Types of laws

I created this breakdown while writing notes for Apocalypse Now part 3 and thought it was good enough to share on its own.

Natural laws: God can violate these, man can’t.
Moral laws: Man can violate these, God can’t.
Logical laws: Neither God nor man can violate these.
Manmade laws: Both God and man can violate these.

A great deal of the confusion in modern life is due to conflation of two or more of these rulesets within a materialist framework. I.e. “All moral laws are abstractions, all abstractions are manmade because the mind is material ephemera, and all manmade laws are natural because man is a purely natural animal, Therefore all laws are natural.” This leads to confusion about the scope of moral prescriptions, because if moral laws are manmade norms then whoever sets the norms can make or break moral laws as well. And who sets the norms will be determined by the law of nature, which is social darwinism. (I’ve recently been discussing with Patrick how this is the Hegelian synthesis of right and left political discourse now: both sides agree that the inferior side deserves, morally speaking, to be bred out of the population.) Thus you have the idea of the ubermensch, the norm/morality-setting leader selected by inscrutable metaphysical laws of nature. It’s a mess.

What reasons might everyday leaders use to justify their behavior? In the chapters to follow, I consider several lines of justification, most of which are variations on the reasons any person might give for breaking rules that apply more generally to others. The morally relevant difference is that leaders who appeal to these reasons seem to be in a relatively better position to build a special case for their rule-breaking behavior. Consider, for example, the leader who lies to followers. What might the response be to questions about why the leader behaved this way? Some plausible responses include the following: the leader did it…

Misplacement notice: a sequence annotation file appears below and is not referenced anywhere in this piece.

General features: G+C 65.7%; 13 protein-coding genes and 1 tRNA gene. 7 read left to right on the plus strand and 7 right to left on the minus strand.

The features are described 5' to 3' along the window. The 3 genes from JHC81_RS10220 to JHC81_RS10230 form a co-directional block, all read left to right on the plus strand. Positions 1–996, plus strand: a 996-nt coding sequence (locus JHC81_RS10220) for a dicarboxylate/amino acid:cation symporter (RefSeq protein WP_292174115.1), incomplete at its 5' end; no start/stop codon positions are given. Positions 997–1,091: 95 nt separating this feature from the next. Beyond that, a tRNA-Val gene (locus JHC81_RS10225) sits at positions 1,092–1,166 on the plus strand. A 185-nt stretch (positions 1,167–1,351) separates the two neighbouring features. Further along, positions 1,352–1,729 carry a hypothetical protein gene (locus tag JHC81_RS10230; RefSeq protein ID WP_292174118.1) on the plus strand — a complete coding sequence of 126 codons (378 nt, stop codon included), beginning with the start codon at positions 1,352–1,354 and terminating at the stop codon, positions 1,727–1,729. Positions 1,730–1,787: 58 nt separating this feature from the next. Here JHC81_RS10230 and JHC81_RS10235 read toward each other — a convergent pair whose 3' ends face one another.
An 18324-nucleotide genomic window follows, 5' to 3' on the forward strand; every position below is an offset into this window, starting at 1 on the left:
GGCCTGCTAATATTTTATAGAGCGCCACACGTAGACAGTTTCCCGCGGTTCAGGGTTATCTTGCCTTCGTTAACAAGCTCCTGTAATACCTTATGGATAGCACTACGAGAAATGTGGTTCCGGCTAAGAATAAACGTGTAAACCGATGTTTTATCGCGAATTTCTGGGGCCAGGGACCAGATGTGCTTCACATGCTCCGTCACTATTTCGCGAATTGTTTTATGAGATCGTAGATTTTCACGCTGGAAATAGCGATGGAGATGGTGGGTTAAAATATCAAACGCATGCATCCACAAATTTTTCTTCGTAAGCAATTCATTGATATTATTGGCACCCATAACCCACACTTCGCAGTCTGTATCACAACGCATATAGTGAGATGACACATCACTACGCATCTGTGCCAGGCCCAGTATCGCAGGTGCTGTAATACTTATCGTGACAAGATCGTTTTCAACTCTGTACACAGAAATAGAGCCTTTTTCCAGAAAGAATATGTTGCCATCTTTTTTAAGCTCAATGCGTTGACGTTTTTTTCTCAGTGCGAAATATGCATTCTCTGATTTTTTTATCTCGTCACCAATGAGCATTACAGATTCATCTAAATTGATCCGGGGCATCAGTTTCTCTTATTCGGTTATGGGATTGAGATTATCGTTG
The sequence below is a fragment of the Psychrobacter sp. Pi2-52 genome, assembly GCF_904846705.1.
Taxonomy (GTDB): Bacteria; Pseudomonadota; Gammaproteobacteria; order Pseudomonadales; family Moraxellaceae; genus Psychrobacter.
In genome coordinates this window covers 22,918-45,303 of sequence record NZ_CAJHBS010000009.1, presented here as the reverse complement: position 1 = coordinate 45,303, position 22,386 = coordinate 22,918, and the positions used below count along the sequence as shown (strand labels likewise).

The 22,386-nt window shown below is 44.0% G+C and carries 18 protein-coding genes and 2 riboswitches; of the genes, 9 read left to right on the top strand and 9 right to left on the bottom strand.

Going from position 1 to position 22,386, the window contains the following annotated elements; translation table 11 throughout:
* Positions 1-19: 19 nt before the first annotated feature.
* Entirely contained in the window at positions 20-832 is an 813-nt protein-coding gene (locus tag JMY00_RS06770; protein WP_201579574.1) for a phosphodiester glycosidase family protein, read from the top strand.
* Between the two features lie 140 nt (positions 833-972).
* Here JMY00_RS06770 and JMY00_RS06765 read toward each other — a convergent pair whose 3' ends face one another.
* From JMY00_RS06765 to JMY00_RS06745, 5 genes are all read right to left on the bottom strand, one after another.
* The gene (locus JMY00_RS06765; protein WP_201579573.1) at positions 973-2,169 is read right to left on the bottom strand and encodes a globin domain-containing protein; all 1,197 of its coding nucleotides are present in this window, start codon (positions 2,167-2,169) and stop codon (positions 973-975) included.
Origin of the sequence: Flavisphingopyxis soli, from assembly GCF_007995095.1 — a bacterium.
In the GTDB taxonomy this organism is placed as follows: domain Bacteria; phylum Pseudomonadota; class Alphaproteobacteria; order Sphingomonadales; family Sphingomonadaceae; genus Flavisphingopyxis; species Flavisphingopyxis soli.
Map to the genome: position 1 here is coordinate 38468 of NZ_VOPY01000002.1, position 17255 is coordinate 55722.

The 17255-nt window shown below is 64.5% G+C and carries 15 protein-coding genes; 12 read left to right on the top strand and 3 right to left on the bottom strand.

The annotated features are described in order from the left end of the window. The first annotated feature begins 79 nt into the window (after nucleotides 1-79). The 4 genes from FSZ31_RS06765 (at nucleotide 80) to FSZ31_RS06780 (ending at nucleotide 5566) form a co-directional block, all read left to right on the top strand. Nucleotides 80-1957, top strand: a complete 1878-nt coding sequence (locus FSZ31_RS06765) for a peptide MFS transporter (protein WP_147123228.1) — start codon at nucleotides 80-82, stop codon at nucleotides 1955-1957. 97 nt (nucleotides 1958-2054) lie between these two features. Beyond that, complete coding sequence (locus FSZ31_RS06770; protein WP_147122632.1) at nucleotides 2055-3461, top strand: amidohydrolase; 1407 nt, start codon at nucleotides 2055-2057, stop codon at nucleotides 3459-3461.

because he has his own morality.
because she does not care about morality.
because he could. because she is special.
because we said he could.
because she had to.
because he has special obligations to his group.
because it was for a higher cause.

Again, any of these responses could be similarly applied by one of the rest of us in an attempt to justify our own behavior. What distinguishes an appeal to these reasons in the leadership context, however, is that the rule breaker’s standing as a leader generally gives (at least the impression of) greater substance to the justification. More so than the rest of us, leaders may well be in a position to develop a convincing argument based on one or more of these reasons.